Previous NDNS have shown some women (especially those of childbearing age) in the UK to be at risk of micronutrient malnutrition despite abundant food availability. Years 1-4 of the NDNS-RP (2008-2012) provide updated estimates.
The NDNS-RP provides representative data on diet and nutritional status for the UK population, for a randomly selected sample, using complex survey design, of 6,828 (2008-2012) including 1571 women 19-64y. Participants provided a 4-day diet diary, anthropometric measurements, and blood and urine samples for micronutrient status assessment.
4.7% of women showed evidence of substantial iron deficiency as indicated by low ferritin and haemoglobin concentrationsMean 25-OHD concentration in women was 47.3nmol/L with 21.7% below 25nmol/L 68.4% of women had EGRAC above the conventional threshold (1.30) indicating vitamin B2 insufficiencyDeficiencies of vitamins A, B1 (ETKAC), C and E were rare in this population For women of childbearing age mean red blood cell folate concentration was 614nmol/L, i.e. below the limit recommended to minimise the risk of neural tube defects in offspring Calcium, folate and iron intake was significantly lower in women in lower-income groups29% of women were obese (BMI >30); intake of vitamins A and C, iron, calcium and folate was lower in obese or overweight women than in normal-weight women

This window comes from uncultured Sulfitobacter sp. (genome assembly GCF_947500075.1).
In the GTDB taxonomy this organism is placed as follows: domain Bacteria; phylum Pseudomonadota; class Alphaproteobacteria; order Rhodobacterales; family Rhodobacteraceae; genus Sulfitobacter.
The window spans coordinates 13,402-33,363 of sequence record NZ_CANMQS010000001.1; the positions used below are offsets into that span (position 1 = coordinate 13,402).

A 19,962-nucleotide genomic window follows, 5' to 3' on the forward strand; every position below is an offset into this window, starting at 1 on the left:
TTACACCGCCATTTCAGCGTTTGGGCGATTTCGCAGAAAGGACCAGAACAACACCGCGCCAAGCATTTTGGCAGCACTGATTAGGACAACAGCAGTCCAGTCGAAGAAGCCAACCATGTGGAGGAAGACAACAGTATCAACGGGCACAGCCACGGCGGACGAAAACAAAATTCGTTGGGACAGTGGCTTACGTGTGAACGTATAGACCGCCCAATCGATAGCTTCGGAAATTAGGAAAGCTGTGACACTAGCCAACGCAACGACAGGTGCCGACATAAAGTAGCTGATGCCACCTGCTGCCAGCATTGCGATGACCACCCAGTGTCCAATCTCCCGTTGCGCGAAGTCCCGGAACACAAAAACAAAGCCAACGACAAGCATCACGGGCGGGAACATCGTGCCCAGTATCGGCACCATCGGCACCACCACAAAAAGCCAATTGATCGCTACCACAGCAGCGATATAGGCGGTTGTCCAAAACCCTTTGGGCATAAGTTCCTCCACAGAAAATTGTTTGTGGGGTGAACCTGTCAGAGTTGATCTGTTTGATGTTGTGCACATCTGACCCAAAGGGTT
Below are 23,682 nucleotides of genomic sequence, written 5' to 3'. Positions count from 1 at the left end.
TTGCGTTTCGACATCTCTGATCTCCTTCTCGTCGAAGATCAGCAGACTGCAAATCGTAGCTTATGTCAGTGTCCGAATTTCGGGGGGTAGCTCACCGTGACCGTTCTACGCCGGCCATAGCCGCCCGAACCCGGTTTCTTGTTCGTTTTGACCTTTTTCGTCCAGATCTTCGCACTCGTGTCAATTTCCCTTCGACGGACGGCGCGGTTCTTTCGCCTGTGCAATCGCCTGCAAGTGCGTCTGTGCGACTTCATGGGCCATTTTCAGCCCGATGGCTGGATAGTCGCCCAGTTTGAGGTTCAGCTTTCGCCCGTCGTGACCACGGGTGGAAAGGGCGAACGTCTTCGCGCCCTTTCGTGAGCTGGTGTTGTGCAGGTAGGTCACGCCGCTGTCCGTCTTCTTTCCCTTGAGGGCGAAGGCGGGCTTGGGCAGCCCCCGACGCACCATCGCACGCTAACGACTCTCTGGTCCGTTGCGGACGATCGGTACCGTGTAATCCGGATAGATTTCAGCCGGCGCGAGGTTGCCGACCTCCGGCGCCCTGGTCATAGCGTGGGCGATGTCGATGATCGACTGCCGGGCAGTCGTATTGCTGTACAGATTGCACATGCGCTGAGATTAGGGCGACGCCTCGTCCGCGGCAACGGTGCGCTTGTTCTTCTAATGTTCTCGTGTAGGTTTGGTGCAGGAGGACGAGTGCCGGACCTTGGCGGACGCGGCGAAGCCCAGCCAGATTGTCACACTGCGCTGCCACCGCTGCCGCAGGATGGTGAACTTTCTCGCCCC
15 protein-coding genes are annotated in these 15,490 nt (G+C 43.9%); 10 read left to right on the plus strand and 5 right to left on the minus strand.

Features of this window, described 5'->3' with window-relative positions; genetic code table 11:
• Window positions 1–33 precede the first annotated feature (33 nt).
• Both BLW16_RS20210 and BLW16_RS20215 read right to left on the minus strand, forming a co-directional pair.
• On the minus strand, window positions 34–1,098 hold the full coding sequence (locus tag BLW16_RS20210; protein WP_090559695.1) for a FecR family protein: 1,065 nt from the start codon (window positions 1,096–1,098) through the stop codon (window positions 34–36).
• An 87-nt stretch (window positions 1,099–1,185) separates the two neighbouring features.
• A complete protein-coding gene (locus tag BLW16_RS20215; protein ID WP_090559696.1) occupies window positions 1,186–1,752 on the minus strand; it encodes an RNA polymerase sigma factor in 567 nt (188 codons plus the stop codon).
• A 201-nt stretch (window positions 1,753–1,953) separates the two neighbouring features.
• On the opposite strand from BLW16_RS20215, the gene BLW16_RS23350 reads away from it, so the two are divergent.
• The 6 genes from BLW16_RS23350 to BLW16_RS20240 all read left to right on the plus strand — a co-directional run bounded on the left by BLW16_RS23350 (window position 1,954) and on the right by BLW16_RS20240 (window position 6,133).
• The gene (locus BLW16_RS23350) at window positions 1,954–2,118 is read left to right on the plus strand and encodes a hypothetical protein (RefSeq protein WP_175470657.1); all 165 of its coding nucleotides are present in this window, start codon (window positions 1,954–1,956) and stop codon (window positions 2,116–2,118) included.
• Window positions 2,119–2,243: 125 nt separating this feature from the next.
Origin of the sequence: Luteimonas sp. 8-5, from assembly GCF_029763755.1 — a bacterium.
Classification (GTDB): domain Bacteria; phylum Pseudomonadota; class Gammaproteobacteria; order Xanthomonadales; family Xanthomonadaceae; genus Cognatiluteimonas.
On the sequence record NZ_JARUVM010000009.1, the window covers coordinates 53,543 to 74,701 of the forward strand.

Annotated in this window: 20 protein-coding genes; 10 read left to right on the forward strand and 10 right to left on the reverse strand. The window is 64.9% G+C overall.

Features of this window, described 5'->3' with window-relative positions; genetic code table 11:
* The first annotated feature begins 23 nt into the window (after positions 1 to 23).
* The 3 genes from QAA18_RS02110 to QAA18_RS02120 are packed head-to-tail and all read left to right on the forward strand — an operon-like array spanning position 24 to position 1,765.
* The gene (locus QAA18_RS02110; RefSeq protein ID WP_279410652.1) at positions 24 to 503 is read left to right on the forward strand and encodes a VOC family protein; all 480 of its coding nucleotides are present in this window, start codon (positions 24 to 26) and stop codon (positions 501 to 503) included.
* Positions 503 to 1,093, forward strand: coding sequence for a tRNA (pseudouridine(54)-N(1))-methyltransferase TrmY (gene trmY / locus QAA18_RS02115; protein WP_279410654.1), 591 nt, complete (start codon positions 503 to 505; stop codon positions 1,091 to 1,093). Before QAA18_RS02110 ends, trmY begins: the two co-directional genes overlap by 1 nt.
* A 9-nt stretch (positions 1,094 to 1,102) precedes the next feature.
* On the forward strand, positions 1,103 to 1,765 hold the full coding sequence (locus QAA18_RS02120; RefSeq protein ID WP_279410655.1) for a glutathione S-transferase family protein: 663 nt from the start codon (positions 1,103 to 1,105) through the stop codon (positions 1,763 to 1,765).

Despite public health interventions (e.g. folate supplementation) and concerns around overconsumption of energy, micronutrient deficiencies continue to be a challenge among UK women. Future NDNS-RP reports will provide iodine status in the UK and any changes to the above measures over time.